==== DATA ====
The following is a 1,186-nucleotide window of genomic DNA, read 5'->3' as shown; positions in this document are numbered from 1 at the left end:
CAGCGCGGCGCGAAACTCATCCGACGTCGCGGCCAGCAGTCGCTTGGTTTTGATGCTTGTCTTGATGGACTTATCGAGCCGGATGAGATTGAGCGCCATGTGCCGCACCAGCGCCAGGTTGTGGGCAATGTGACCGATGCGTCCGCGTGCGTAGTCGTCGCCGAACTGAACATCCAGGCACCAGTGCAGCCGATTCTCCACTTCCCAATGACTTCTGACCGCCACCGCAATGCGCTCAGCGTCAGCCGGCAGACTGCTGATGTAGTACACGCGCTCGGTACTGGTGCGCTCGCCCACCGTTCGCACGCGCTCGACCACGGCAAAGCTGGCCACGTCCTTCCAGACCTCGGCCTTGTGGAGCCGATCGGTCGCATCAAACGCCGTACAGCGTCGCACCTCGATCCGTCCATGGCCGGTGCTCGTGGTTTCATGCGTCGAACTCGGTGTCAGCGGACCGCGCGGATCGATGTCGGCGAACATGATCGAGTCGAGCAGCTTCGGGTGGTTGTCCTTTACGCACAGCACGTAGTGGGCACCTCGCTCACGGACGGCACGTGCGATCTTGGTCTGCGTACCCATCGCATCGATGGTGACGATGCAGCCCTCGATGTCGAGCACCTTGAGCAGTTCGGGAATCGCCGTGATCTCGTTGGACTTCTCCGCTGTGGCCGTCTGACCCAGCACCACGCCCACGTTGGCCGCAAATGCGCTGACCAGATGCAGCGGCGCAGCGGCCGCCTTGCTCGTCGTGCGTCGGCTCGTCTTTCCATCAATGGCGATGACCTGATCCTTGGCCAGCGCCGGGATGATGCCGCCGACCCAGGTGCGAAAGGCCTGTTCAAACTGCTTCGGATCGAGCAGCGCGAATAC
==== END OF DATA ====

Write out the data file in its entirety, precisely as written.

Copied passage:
The following is a 1,186-nucleotide window of genomic DNA, read 5'->3' as shown; positions in this document are numbered from 1 at the left end:
CAGCGCGGCGCGAAACTCATCCGACGTCGCGGCCAGCAGTCGCTTGGTTTTGATGCTTGTCTTGATGGACTTATCGAGCCGGATGAGATTGAGCGCCATGTGCCGCACCAGCGCCAGGTTGTGGGCAATGTGACCGATGCGTCCGCGTGCGTAGTCGTCGCCGAACTGAACATCCAGGCACCAGTGCAGCCGATTCTCCACTTCCCAATGACTTCTGACCGCCACCGCAATGCGCTCAGCGTCAGCCGGCAGACTGCTGATGTAGTACACGCGCTCGGTACTGGTGCGCTCGCCCACCGTTCGCACGCGCTCGACCACGGCAAAGCTGGCCACGTCCTTCCAGACCTCGGCCTTGTGGAGCCGATCGGTCGCATCAAACGCCGTACAGCGTCGCACCTCGATCCGTCCATGGCCGGTGCTCGTGGTTTCATGCGTCGAACTCGGTGTCAGCGGACCGCGCGGATCGATGTCGGCGAACATGATCGAGTCGAGCAGCTTCGGGTGGTTGTCCTTTACGCACAGCACGTAGTGGGCACCTCGCTCACGGACGGCACGTGCGATCTTGGTCTGCGTACCCATCGCATCGATGGTGACGATGCAGCCCTCGATGTCGAGCACCTTGAGCAGTTCGGGAATCGCCGTGATCTCGTTGGACTTCTCCGCTGTGGCCGTCTGACCCAGCACCACGCCCACGTTGGCCGCAAATGCGCTGACCAGATGCAGCGGCGCAGCGGCCGCCTTGCTCGTCGTGCGTCGGCTCGTCTTTCCATCAATGGCGATGACCTGATCCTTGGCCAGCGCCGGGATGATGCCGCCGACCCAGGTGCGAAAGGCCTGTTCAAACTGCTTCGGATCGAGCAGCGCGAATAC